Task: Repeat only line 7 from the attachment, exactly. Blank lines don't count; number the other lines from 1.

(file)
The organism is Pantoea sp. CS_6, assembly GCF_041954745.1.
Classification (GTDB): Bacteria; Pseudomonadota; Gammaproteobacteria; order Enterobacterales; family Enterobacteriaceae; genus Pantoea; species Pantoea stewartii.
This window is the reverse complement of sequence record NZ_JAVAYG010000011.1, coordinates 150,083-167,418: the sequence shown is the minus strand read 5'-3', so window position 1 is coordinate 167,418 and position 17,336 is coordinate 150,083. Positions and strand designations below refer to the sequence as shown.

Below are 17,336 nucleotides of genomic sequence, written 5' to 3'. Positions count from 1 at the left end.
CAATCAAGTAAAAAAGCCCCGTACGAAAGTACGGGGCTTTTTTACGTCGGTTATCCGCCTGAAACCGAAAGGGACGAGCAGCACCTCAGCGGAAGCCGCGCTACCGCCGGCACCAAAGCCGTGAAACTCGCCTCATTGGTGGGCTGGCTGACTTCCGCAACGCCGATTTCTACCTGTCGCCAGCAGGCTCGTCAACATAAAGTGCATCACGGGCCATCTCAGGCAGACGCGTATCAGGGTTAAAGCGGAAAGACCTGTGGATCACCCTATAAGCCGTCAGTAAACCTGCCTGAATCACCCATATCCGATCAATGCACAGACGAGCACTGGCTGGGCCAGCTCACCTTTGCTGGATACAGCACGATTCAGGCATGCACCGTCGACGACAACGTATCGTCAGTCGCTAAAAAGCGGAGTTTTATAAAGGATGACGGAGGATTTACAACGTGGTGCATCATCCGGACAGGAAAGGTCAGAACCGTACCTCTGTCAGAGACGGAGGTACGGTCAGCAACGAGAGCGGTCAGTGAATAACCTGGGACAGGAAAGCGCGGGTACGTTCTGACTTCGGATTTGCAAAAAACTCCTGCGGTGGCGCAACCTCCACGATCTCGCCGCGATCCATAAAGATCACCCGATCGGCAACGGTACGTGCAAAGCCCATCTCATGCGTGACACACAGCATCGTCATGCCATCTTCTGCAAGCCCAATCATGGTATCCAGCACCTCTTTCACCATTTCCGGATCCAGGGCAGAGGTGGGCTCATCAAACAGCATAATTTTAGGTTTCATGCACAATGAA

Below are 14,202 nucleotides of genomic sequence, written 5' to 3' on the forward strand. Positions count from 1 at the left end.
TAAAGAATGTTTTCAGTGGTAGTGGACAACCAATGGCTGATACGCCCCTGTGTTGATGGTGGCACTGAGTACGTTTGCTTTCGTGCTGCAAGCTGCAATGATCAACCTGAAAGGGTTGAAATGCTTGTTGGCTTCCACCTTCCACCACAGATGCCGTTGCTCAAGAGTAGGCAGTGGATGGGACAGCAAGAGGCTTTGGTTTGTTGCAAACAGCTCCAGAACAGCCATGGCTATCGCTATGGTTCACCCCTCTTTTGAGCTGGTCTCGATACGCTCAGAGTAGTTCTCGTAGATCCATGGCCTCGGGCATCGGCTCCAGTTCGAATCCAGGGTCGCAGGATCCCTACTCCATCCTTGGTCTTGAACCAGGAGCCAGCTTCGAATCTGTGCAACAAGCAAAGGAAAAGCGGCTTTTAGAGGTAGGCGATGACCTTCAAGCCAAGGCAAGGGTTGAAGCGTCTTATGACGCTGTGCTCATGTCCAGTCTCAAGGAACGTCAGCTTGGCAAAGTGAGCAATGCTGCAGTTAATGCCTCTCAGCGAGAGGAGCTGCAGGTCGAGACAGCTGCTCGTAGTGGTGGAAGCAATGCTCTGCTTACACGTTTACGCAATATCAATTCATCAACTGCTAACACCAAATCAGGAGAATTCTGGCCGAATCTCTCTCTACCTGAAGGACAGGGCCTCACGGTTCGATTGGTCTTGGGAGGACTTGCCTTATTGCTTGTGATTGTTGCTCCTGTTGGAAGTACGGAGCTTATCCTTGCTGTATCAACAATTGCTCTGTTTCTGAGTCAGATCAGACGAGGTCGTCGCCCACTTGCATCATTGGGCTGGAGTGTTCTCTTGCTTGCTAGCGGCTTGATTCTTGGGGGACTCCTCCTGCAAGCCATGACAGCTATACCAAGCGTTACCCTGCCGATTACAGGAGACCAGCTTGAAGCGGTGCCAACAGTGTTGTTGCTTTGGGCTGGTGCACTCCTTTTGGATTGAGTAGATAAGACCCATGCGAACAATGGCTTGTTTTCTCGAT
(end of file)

TAAAGAATGTTTTCAGTGGTAGTGGACAACCAATGGCTGATACGCCCCTGTGTTGATGGTGGCACTGAGTACGTTTGCTTTCGTGCTGCAAGCTGCAATGATCAACCTGAAAGGGTTGAAATGCTTGTTGGCTTCCACCTTCCACCACAGATGCCGTTGCTCAAGAGTAGGCAGTGGATGGGACAGCAAGAGGCTTTGGTTTGTTGCAAACAGCTCCAGAACAGCCATGGCTATCGCTATGGTTCACCCCTCTTTTGAGCTGGTCTCGATACGCTCAGAGTAGTTCTCGTAGATCCATGGCCTCGGGCATCGGCTCCAGTTCGAATCCAGGGTCGCAGGATCCCTACTCCATCCTTGGTCTTGAACCAGGAGCCAGCTTCGAATCTGTGCAACAAGCAAAGGAAAAGCGGCTTTTAGAGGTAGGCGATGACCTTCAAGCCAAGGCAAGGGTTGAAGCGTCTTATGACGCTGTGCTCATGTCCAGTCTCAAGGAACGTCAGCTTGGCAAAGTGAGCAATGCTGCAGTTAATGCCTCTCAGCGAGAGGAGCTGCAGGTCGAGACAGCTGCTCGTAGTGGTGGAAGCAATGCTCTGCTTACACGTTTACGCAATATCAATTCATCAACTGCTAACACCAAATCAGGAGAATTCTGGCCGAATCTCTCTCTACCTGAAGGACAGGGCCTCACGGTTCGATTGGTCTTGGGAGGACTTGCCTTATTGCTTGTGATTGTTGCTCCTGTTGGAAGTACGGAGCTTATCCTTGCTGTATCAACAATTGCTCTGTTTCTGAGTCAGATCAGACGAGGTCGTCGCCCACTTGCATCATTGGGCTGGAGTGTTCTCTTGCTTGCTAGCGGCTTGATTCTTGGGGGACTCCTCCTGCAAGCCATGACAGCTATACCAAGCGTTACCCTGCCGATTACAGGAGACCAGCTTGAAGCGGTGCCAACAGTGTTGTTGCTTTGGGCTGGTGCACTCCTTTTGGATTGAGTAGATAAGACCCATGCGAACAATGGCTTGTTTTCTCGAT